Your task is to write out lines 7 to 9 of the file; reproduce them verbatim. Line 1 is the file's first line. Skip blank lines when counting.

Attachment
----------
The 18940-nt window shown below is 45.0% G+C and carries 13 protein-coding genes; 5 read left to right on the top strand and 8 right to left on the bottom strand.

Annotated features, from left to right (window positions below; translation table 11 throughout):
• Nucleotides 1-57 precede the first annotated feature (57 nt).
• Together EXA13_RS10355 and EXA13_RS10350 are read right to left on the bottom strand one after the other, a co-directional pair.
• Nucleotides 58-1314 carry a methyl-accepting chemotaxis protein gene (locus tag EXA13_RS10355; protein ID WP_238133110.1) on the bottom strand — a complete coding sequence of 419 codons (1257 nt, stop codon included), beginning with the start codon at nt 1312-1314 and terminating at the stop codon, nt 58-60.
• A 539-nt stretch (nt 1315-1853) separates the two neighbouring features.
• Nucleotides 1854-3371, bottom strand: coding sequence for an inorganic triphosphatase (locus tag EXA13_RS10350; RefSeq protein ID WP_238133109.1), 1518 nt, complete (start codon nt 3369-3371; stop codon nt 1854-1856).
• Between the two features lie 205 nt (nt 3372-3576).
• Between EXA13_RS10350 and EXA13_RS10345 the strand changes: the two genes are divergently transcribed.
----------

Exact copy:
• Nucleotides 1854-3371, bottom strand: coding sequence for an inorganic triphosphatase (locus tag EXA13_RS10350; RefSeq protein ID WP_238133109.1), 1518 nt, complete (start codon nt 3369-3371; stop codon nt 1854-1856).
• Between the two features lie 205 nt (nt 3372-3576).
• Between EXA13_RS10350 and EXA13_RS10345 the strand changes: the two genes are divergently transcribed.